The Culture Code –Part 4

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Thoughts on the Culture Code, by Clotaire Rapaille
Part 4: Keep Dreaming: America in the eyes of Europe

So far in this series of thoughts based on The Culture Code, by cultural anthropologist and marketing Guru, Clotaire Rappaille, we’ve talked about Emotional Imprinting and the meaning of “toilet paper”, “sex” and “love” as well as the meaning of “shopping” and “Christmas” in America.

Before we reveal the one word, the “Code”, that unlocks the heart of the American, let’s take a moment to answer the question, what one word or “Code” captures the European view of America?

Let’s start with the French. According to author Clotaire Rappaile, the word that explains France to the French is the word, IDEA. Rappaille explains that the French are confounded by the fact that, while they [the French] see themselves as defined by IDEA, America actually leads the world in the arena of ideas. So confused are the French, says Rappaille, that, during their surveys, they consistently spoke of Americans as if they were an alien race. The Code for Americans, then, for the French is SPACE TRAVELER.

The German stands equally befuddled. The word that describes the self identity of the German is ORDER . They see themselves as superior in education, engineering and creating order, and yet see the primitive Americans doing things on the world stage that they cannot. Their word, according to the Culture Code, that defines America is JOHN WAYNE. A good-guy cowboy who rides into town, saves the day and then leaves with no thought of reward.

The word that unlocks the Culture Code of the English is CLASS. To be born british is to be born to a priviledge given at birth. To the English, the “loud” American lacks restraint and tradition. What impacts them is that America is “supersized” in every sense of the word . The word that unlocks the Code of how the English view the American is UNASHAMEDLY ABUNDANT.

That’s how Americans look to the French, Englsh and German. But how does the American look to himself? What word unlocks the code that moves the American heart? The Culture Code for America is…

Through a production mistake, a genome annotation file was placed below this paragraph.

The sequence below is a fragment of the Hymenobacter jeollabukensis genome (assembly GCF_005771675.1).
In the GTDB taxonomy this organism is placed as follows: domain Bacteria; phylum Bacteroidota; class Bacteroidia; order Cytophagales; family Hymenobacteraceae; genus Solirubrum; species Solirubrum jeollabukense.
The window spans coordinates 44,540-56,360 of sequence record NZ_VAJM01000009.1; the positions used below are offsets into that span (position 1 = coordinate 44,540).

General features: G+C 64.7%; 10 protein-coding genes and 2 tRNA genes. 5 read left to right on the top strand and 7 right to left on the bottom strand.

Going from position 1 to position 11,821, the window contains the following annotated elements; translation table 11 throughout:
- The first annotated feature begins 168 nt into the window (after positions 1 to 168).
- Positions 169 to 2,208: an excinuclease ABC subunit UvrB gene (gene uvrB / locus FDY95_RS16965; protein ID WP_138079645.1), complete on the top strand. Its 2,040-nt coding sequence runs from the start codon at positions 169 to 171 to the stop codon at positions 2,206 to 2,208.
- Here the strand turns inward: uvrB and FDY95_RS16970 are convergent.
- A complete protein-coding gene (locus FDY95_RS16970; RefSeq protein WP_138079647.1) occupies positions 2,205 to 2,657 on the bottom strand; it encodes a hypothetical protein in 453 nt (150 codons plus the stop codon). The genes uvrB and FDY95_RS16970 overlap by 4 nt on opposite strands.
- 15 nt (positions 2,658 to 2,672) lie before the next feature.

DREAM

 

Americans dreamed of putting a man on the moon, the founding generation dreamed of a democratic nation, the westward migration of Americans was wet with dreams of land, homes and gold, immigrants dream of a better life in America. America’s role in the world is to keep the dream alive. Pessismism is totally “off code” for America. Maybe that’s why the naysaying, depressed, pessimistic half-angry emerging postmodern pastor may have been an item of recent interest but fell way short of becoming a hero or model in America. He was just jealous. He might as well have been French. Americans are moved by dreamers who do and doers who dream. That’s why the long standing tagline on Niza’s Blog is so “on Code”. She really nailed something good in the American soul, the ability to dream. So in the words of Niza, “keep dreaming.” All of the west and the world need dreamers like you…whether you’re American or not.

See you in the mystic.

 

Click here to order the DVDs of HUMANA 2.0 with Alex McManus, Erwin McManus and others.

 

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6 thoughts on “The Culture Code –Part 4

  1. Last year I read HOW DOES AMERICA HEAR THE GOSPEL by William Dyrness in which he points out that some of these national character traits amongst Americans can in fact become major barriers to Americans hearing the authentic gospel. The optimism of American culture has created the gospel of the Crystal Cathedral and Lakewood, basically a positive gospel of affirmation, you can become as good/successful as you think you should be with God’s help. I found it a fascinating read.
    Its been interesting for me to reflect since coming home on how just as over optimism may prevent many Americans from hearing the negative aspects of the gospel, that we cannot deliver ourselves we need saving, that here in Scotland our national pessimism prevents us often from believing that we can change and things can get better.